- Scans reveal babies of mothers who smoke touch their mouths and faces much more than babies of non-smokers
- Foetuses normally touch their mouths and faces much less as they become more developed closer to their birth
- The 4-D ultrasound scans show smoking during pregnancy can lead to a delay in the baby’s central nervous system
- Researchers say the shocking images could be used to encourage pregnant women to give up smoking
According to Dailymail Online, these remarkable scans clearly reveal how smoking during pregnancy harms an unborn baby’s development.
New ultrasound images show how babies of mothers who smoke during pregnancy touch their mouths and faces much more than babies of non-smoking mothers.
Foetuses normally touch their mouths and faces much less the older and more developed they are.
Experts said the scans show how smoking during pregnancy can mean the development of the baby’s central nervous system is delayed.
Doctors have long urged pregnant women to give up cigarettes because they heighten the risk of premature birth, respiratory problems and even cot death.
Now researchers believe they can show the effects of smoking on babies in the womb – and use the images to encourage mothers who are struggling to give up.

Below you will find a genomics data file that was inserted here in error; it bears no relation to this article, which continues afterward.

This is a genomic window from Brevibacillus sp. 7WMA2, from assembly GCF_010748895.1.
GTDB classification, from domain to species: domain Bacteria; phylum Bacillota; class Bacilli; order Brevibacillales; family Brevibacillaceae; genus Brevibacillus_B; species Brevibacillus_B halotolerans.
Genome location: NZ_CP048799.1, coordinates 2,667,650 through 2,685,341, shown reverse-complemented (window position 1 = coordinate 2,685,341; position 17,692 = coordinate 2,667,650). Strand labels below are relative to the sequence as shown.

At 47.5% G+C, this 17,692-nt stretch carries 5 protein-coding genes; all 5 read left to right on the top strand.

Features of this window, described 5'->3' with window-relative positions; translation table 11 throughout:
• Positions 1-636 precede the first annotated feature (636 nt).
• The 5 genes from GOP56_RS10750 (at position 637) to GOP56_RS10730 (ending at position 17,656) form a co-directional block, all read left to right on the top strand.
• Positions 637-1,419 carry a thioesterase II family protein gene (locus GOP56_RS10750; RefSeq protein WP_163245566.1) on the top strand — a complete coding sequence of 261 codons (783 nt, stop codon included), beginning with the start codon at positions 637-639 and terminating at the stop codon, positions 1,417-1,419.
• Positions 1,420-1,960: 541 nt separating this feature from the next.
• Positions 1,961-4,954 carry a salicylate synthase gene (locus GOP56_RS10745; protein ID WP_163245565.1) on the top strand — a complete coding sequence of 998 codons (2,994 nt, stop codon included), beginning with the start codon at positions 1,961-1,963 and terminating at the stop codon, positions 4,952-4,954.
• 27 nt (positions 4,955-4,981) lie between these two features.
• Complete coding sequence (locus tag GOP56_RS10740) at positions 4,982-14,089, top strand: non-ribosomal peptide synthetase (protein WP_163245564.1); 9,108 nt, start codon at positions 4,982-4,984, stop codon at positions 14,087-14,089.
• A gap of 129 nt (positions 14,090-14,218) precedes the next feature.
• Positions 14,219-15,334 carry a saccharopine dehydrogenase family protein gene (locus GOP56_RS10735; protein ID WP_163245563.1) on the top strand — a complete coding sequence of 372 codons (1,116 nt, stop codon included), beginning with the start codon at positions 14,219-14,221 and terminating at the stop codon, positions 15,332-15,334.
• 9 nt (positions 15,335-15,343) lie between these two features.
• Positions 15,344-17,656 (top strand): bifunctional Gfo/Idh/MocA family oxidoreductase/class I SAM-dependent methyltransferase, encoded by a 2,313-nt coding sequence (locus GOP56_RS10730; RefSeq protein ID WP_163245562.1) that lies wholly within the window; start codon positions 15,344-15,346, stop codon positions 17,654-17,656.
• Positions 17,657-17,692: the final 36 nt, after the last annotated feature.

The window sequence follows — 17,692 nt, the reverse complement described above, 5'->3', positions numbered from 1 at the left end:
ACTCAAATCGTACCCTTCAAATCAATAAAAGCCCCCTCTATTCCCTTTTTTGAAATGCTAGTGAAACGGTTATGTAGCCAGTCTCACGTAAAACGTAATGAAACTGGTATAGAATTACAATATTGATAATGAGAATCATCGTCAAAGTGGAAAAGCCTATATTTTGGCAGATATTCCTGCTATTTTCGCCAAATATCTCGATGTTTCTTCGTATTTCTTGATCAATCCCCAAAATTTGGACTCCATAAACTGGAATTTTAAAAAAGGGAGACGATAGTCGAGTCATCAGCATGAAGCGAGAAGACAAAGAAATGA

As part of the study, Dr Nadja Reissland, of Durham University, used 4-D ultrasound scan images to record thousands of tiny movements in the womb.
She monitored 20 mothers attending the James Cook University Hospital in Middlesbrough, four of whom smoked an average of 14 cigarettes a day.
After studying their scans at 24, 28, 32 and 36 weeks, she detected that foetuses whose mothers smoked continued to show significantly higher rates of mouth movement and self-touching than those carried by non-smokers.
Foetuses usually move their mouths and touch themselves less as they gain more control the closer they get to birth, she explained.
The pilot study, which Dr Reissland hopes to expand with a bigger sample, found babies carried by smoking mothers may have delayed development of the central nervous system.
Dr Reissland said: ‘A larger study is needed to confirm these results and to investigate specific effects, including the interaction of maternal stress and smoking.’
She believed that videos of the difference in pre-birth development could help mothers give up smoking.
But she was against demonising mothers and called for more support for them to give up.
Currently, 12 per cent of pregnant women in the UK smoke but the rate is over 20 per cent in certain areas in the North East.
All the babies in her study were born healthy, and were of normal size and weight.
Dr Reissland, who has an expertise in studying foetal development, thanked the mothers who took part in her study, especially those who smoked.
‘I’m really grateful, they did a good thing,’ she said. ‘These are special people and they overcame the stigma to help others.’
Co-author Professor Brian Francis, of Lancaster University, added: ‘Technology means we can now see what was previously hidden, revealing how smoking affects the development of the foetus in ways we did not realise.
‘This is yet further evidence of the negative effects of smoking in pregnancy.’
The research was published in the journal Acta Paediatrica.